If you run the numbers against the specified bulb life, you’ll realize things don’t really add up. Chances are the amount of lumens you’d be getting out of a lamp after running for the given bulb life would not provide your plants the PAR, or usable light energy, they need. Unfortunately, MH bulbs are even worse than HPS bulbs when it comes to depreciation. Expect MH bulbs to depreciate in power as much as double that of HPS bulbs in the same amount of usage.
Solutions to Depreciation
There are only a few options available to get a better lifespan out of your HID bulbs. One solution starts at your ballast. Traditional magnetic ballasts provide a steady stream of power to your bulb throughout its lifespan. Naturally, as your bulb ages, the bulb will lose light energy as time goes on. However digital ballasts can make up for this light energy loss. Digital ballasts recognize when your bulbs aren’t emitting the lumens they’re supposed to and send more power to the bulb to make up for energy depreciation. Of course, what this means is you’ll be expending more energy to keep your lamps powered, but at least you get a better lifespan out of them.
The other option to extend bulb lifespan is to simply invest in higher quality bulbs. It seems there are two types of parties out there. One prefers to replace cheaper bulbs more frequently, the other prefers to spend more on higher quality bulbs and get more power out of the bulbs for a longer period of time. Realistically you probably come out about even financially with one method or the other.
LED Grow Lighting
LED, which stands for light-emitting diode, is a relatively new type of indoor lighting system. This type of lighting is initially more expensive but lasts much longer in comparison to other hydroponic lighting. However LED systems are all-in-one, meaning there’s no need to purchase a ballast or reflector.
Not only can LED bulbs last for years (in comparison to MH & HPS), but these bulbs emit far less heat which means they are ideal for small growing spaces. Typically in setups such as these, the bulbs are much closer to the plants, and heat could have a negative effect on the plants. Unlike MH and HPS bulbs, some RGB or Multi-color LED lighting can emit different spectrums of light. What this means is that higher-quality LEDs will have a “vegetation” mode and a “flowering” mode that can be toggled with the flip of a switch. This is much more convenient than changing bulbs in a HID setup when it’s time to enter the flowering stage. This helps produce optimum efficiency in the different stages of a plant’s life cycle.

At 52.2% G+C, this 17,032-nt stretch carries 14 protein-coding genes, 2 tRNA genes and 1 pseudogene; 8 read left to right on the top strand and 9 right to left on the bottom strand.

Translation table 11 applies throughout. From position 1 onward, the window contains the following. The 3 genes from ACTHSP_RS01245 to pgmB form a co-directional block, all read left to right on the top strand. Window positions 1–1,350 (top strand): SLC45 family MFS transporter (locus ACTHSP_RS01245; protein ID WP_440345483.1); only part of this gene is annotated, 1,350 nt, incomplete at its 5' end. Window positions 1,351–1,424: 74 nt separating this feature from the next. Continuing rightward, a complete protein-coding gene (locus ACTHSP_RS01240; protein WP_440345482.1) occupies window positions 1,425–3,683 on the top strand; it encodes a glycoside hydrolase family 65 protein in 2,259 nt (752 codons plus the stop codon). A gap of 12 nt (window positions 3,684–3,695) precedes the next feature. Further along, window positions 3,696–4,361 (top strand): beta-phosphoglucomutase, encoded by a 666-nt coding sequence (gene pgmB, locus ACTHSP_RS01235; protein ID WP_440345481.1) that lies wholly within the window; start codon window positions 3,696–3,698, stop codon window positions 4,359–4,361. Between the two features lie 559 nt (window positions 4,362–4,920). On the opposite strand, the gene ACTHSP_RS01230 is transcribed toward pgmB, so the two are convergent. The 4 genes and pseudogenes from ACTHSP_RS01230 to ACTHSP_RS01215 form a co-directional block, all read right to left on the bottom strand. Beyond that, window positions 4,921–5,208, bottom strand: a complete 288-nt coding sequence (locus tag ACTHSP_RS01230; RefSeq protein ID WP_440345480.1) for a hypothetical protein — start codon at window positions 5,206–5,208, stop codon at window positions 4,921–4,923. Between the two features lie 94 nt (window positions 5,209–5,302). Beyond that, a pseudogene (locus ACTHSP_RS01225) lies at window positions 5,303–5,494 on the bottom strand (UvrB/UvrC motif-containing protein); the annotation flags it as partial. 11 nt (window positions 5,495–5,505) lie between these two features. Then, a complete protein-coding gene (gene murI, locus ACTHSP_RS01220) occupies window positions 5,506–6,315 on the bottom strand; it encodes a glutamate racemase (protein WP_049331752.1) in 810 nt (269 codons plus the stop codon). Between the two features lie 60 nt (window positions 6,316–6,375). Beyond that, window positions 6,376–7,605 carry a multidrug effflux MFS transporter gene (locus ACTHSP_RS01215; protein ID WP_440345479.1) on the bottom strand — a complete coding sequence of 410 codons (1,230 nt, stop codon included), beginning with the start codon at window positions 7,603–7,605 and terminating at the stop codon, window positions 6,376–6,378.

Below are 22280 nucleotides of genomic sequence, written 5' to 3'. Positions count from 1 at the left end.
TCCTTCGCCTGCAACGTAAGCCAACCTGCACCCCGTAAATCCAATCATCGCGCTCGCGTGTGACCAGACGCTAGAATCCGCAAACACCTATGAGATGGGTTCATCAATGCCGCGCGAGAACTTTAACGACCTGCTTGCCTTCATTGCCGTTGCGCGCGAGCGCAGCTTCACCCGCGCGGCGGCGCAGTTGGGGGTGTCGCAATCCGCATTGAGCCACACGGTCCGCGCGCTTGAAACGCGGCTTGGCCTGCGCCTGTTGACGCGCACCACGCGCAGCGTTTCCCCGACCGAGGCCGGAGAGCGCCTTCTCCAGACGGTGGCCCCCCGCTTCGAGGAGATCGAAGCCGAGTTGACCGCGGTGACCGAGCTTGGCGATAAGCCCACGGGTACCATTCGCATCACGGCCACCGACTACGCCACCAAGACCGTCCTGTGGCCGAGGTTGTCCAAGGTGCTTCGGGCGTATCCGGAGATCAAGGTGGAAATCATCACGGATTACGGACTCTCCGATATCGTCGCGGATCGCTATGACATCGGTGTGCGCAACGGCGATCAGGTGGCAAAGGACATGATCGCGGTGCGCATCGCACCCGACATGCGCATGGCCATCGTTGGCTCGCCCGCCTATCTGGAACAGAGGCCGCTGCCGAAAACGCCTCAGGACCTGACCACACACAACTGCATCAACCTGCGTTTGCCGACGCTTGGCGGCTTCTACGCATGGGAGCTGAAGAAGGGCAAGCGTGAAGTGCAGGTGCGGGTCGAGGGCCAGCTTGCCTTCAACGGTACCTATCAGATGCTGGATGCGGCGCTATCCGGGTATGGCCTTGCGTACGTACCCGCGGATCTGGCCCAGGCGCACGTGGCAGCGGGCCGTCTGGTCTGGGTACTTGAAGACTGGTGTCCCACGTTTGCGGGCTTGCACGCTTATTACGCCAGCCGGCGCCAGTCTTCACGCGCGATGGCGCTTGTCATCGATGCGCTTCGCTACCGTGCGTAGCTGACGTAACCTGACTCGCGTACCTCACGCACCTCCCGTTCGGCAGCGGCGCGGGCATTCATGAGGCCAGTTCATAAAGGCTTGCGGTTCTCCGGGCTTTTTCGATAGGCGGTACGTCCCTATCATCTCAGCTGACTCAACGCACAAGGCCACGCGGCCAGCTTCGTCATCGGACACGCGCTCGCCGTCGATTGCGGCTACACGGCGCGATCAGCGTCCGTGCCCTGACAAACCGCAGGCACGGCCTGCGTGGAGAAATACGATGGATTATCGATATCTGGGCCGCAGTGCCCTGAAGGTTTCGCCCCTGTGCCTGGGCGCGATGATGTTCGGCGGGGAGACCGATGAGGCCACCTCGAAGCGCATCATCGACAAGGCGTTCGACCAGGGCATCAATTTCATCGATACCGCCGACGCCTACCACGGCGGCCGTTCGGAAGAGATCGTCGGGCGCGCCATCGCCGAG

The lifespan for LED grow lighting varies, however they have a range of somewhere from 50,000-100,000 hours of use. This is a lifespan of five times longer than traditional HPS/MH setups, which might have a max lifespan of 20,000 hours.
How LED Power Corresponds to Wattage of Traditional Grow Lighting
There tends to be some confusion determining how powerful your LED is relative to traditional high intensity discharge lighting. The wattage specified on your LED lights isn’t necessarily the amount of watts that will be used when running. An LED rated at 1000W means that’s the maximum amount of power the LED is capable of handling. If you juice an LED with that amount of power, it will quickly degrade the LEDs and may cause heat issues. Listed on the specs of the LED is the actual power consumption used while running. This is the number you use to determine how powerful your light is and for calculating the footprint of your LED.
Interested in LED grow lighting? Check em out!
Fluorescent Grow Lighting
Fluorescent light emits a cool blue light which is ideal for seedlings and cuttings. This lighting is relatively energy efficient and inexpensive making it another popular choice. Fluorescent lights provide a wide angle of light and emit low levels of heat, which is ideal for the first few stages of a plant’s life or for green leaf plants. Due to the low heat and lack of full spectrum, these lights are not good for flowering or fruit producing plants.